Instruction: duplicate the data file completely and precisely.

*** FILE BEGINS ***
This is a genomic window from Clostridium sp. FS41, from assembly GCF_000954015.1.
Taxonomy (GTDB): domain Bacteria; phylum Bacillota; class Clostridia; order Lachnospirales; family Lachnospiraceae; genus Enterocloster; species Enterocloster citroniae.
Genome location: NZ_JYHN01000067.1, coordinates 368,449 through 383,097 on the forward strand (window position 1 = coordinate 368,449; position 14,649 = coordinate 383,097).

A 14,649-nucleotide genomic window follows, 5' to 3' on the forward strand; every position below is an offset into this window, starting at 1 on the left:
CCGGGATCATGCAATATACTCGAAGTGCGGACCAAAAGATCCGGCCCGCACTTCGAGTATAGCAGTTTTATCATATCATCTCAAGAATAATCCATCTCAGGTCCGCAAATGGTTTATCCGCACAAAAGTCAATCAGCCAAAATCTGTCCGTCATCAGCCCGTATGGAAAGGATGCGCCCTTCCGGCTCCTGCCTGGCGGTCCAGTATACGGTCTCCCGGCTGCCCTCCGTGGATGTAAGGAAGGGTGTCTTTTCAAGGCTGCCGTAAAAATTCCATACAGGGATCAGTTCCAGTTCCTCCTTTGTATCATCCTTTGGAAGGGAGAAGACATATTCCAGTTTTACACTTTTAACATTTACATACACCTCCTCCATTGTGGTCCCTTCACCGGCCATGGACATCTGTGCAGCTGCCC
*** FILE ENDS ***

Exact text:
This is a genomic window from Clostridium sp. FS41, from assembly GCF_000954015.1.
Taxonomy (GTDB): domain Bacteria; phylum Bacillota; class Clostridia; order Lachnospirales; family Lachnospiraceae; genus Enterocloster; species Enterocloster citroniae.
Genome location: NZ_JYHN01000067.1, coordinates 368,449 through 383,097 on the forward strand (window position 1 = coordinate 368,449; position 14,649 = coordinate 383,097).

A 14,649-nucleotide genomic window follows, 5' to 3' on the forward strand; every position below is an offset into this window, starting at 1 on the left:
CCGGGATCATGCAATATACTCGAAGTGCGGACCAAAAGATCCGGCCCGCACTTCGAGTATAGCAGTTTTATCATATCATCTCAAGAATAATCCATCTCAGGTCCGCAAATGGTTTATCCGCACAAAAGTCAATCAGCCAAAATCTGTCCGTCATCAGCCCGTATGGAAAGGATGCGCCCTTCCGGCTCCTGCCTGGCGGTCCAGTATACGGTCTCCCGGCTGCCCTCCGTGGATGTAAGGAAGGGTGTCTTTTCAAGGCTGCCGTAAAAATTCCATACAGGGATCAGTTCCAGTTCCTCCTTTGTATCATCCTTTGGAAGGGAGAAGACATATTCCAGTTTTACACTTTTAACATTTACATACACCTCCTCCATTGTGGTCCCTTCACCGGCCATGGACATCTGTGCAGCTGCCC